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The Wild, Wild Online World - Peripheral Forums/Blogs Of Potential...By Nelson Lardner

On the top shelf among the ranking free websites favored by those with a sporting bent, MajorWager is a fun place to hang out.

Have no doubt that many MW posters also find their way to a number of other worthwhile sites of this vein. You see the same sigs elsewhere, or adapted versions of same . . . or you may personally know folks who post elsewhere, under various handles.

Related "must" sports-oriented sites for those who read with an eye towards sustained earning through sports speculation are many, and include such well-known outlets as, the wide sporting offerings available within, and (Sports Illustrated's outlet), among others. Valuable insights can be absorbed at such venues, though you frequently have to filter out the obvious individual and/or collective prejudices of some correspondents (f'r instance: most ESPN college basketball talents' abject bootlicking of most ranking college basketball coaches, no matter how sordid their individual programs).

Then, there the specialized sites focusing on individual sports, featuring endless waves of opinion, gossip, and early-warnings of potential relevant developments. They're not always right, but is frequently spot-on, and has earned a dedicated - and deserved - following, thanks to their regular distribution of meaty portions of news regarding what has evolved into a twelve-months-a-year obsession for many.

Have little doubt that most of the serious players here are already up to speed with us, to this point. But there are specialized sporting sites catering to a certain audience that are chock-full of high info/humor content, and thought I'd share a couple of them with the MW audience.

Since we're heading high and hard into baseball season, thought we'd start off with the delightful, appropriately subtitled "Where Bad Sports Journalism Comes To Die." Inspired by the gaping holes in the broadcast game of the astonishing (and not in a good way), disingenuous, ex-Big Red Machine second baseman and current baseball color commentator, FJM covers the waterfront in exposing the weaknesses of many of those who play, write and talk about the national pastime for public consumption.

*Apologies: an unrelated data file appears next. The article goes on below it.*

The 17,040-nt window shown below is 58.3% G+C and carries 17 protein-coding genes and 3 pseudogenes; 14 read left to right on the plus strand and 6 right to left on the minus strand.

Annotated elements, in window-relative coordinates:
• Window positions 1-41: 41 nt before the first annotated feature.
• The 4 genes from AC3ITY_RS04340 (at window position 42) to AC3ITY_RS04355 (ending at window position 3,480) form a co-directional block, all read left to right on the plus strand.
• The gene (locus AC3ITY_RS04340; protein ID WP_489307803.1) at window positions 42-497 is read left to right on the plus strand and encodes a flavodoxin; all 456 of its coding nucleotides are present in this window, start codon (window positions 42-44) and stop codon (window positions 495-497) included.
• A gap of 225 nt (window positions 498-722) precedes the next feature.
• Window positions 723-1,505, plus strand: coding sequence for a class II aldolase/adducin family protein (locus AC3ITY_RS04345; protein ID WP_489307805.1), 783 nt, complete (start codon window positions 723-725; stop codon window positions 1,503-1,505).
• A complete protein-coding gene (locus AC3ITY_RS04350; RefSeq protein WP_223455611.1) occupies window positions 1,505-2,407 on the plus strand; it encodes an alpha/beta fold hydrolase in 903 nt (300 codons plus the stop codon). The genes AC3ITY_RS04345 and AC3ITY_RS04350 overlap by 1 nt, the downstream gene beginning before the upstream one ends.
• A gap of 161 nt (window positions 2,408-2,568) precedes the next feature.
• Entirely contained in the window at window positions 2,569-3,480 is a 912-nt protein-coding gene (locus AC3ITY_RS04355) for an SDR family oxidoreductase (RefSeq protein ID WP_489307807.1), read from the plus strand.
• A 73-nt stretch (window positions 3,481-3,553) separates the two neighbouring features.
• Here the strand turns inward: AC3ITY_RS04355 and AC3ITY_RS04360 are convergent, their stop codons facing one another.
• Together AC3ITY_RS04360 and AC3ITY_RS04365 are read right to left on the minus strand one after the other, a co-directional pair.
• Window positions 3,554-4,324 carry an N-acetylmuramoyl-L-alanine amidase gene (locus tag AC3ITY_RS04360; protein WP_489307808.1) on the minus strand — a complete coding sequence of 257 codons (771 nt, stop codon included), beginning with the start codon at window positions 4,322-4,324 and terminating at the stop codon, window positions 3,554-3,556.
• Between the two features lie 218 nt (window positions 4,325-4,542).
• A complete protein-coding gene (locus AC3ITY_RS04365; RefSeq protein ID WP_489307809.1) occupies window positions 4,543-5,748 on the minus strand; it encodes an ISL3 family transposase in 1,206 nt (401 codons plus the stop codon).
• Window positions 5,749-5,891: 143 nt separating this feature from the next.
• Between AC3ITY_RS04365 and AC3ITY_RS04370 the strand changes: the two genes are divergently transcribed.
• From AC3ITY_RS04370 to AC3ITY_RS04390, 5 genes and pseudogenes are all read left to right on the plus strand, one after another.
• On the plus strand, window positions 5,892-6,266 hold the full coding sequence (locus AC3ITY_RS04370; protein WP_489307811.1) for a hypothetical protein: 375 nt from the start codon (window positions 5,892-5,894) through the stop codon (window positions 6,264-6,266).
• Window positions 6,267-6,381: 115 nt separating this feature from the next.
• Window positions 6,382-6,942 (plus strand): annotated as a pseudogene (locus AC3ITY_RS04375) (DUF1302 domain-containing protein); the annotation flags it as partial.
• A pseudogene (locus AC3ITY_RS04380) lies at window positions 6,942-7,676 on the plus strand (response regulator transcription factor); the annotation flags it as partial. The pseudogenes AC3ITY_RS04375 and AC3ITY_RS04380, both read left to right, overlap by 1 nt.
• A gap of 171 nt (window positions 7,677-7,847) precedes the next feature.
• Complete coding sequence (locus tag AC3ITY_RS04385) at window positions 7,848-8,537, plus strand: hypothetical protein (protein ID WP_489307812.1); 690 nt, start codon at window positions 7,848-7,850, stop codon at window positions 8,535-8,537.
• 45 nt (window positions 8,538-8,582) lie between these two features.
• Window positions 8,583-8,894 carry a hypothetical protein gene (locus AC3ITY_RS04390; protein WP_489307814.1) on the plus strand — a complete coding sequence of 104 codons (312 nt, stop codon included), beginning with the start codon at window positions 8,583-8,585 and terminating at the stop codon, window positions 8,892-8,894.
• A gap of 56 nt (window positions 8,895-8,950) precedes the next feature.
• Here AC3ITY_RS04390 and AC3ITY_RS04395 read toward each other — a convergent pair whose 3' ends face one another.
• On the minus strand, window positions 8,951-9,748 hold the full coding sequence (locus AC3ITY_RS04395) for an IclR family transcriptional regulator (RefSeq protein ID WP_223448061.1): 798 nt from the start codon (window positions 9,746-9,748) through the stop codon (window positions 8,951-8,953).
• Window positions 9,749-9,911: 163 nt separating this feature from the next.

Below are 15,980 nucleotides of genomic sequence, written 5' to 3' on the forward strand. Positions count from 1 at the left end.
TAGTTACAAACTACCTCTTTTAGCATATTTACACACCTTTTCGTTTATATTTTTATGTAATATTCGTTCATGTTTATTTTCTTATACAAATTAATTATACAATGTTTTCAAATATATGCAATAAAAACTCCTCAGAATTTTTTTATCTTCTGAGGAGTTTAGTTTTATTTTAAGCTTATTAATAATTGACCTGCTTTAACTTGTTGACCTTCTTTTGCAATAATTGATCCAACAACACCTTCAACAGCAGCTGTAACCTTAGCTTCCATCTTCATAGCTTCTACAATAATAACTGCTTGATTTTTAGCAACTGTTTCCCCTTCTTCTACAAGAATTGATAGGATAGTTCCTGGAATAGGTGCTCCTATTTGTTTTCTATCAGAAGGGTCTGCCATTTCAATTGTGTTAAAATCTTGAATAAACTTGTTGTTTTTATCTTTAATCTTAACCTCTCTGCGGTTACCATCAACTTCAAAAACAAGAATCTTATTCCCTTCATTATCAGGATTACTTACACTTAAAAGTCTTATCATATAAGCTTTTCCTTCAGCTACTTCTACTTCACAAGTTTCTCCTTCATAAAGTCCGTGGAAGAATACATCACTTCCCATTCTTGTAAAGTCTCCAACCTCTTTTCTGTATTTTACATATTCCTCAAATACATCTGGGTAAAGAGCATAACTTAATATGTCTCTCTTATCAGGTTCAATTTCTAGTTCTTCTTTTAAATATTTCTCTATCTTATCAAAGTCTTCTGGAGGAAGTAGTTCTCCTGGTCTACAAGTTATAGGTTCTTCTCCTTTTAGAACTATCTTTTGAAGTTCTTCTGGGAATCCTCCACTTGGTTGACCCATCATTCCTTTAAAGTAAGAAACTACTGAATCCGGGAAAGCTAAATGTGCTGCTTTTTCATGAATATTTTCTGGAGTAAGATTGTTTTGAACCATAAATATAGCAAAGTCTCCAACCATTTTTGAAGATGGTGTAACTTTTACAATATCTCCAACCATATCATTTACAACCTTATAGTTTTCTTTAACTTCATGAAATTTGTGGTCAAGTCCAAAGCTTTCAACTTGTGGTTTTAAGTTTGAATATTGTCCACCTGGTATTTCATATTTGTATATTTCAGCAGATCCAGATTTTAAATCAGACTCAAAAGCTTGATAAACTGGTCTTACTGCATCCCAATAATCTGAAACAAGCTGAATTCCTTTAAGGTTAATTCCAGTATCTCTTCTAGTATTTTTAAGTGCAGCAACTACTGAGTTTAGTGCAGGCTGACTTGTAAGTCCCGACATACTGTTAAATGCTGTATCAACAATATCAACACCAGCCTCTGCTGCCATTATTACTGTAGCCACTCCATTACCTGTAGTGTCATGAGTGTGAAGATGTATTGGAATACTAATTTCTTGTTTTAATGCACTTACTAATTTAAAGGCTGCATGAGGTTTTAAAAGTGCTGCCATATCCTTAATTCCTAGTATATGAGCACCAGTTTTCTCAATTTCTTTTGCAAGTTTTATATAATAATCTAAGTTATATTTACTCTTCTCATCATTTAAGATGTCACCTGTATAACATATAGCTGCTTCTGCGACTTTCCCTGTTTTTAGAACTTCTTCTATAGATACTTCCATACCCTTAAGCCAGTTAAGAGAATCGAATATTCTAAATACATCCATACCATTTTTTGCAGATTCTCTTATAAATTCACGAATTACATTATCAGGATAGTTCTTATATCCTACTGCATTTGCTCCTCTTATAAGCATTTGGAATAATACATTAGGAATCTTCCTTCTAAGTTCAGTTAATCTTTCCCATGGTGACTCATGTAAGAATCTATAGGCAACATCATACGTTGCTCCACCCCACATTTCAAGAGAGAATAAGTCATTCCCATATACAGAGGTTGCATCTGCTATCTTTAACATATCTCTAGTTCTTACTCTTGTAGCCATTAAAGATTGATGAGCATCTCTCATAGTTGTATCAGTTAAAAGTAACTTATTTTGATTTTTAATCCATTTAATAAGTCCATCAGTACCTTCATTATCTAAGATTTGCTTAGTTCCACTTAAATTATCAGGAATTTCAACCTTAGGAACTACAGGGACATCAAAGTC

FJM is a closed forum . . . there's no message board on which the public might chime in. And you won't miss such a feature for a moment, as the level of postings is so extraordinarily high. No surprise, since the lead dog on the contributors list is known to the FJM community as "Ken Tremendous" (aka television writer Michael Schur, a one-time Saturday Night Live writer who has attracted quite a following for his writing and production talents which have helped make the series "The Office" a sustained success).

Oblique, telling analyses of recent columns, writing styles, commentators and athletes are rendered into entertainment, the hysteria heightened by line-by-line dissections which are frequently hilarious - especially since you're not the guy under the knife.

Football gets its share of play during its time, but this corner of the world-wide web was conceived with baseball in mind, in June of 2006, and has attracted a justified following. Some are disappointed when they learn that the main power behind the throne is actually a pro in his field, as if this sort of site should get extra points if conceived and executed by an amateur. Wake up, people! You're blessed that you get to enjoy Schur's wit and wisdom without having to endure commercials or other media-style backscratching. The needling frequently brings team and player merits/flaws to the surface that you may have overlooked or not otherwise noticed, and in sports evaluation, the wise accumulation of wisdom eventually translates into power.

For rollicking NFL bloggery in high style (with frequent offseason sidesteps into media and politics), we continue to delight in, also popularly known as "Kissing Suzy Kolber" (derivation obvious, even if you're not a Joe Namath fan . . . ). . Very lively, with fresh posts hung up frequently, along with consistently-regaling photo/caption work, KSK does its best work mocking the personality traits and quirks of NFL-associated types and topics, including Patriot fans (their Feb. 14 valentine to New England's finest is classic, if not entirely original). A more recent satirical rendition of possible NFL rules changes, and the imagined state of Tiki Barber's considerable ego, also work. Homophobia runs rampant, and a significant percentage of the site might be at least somewhat unsafe for work, but if you're not cheating, you're not trying. May not be the gushing fount of information that FJM can be, but is worth perusing for the medicinal value of the derived laughs alone.

Nelson Lardner

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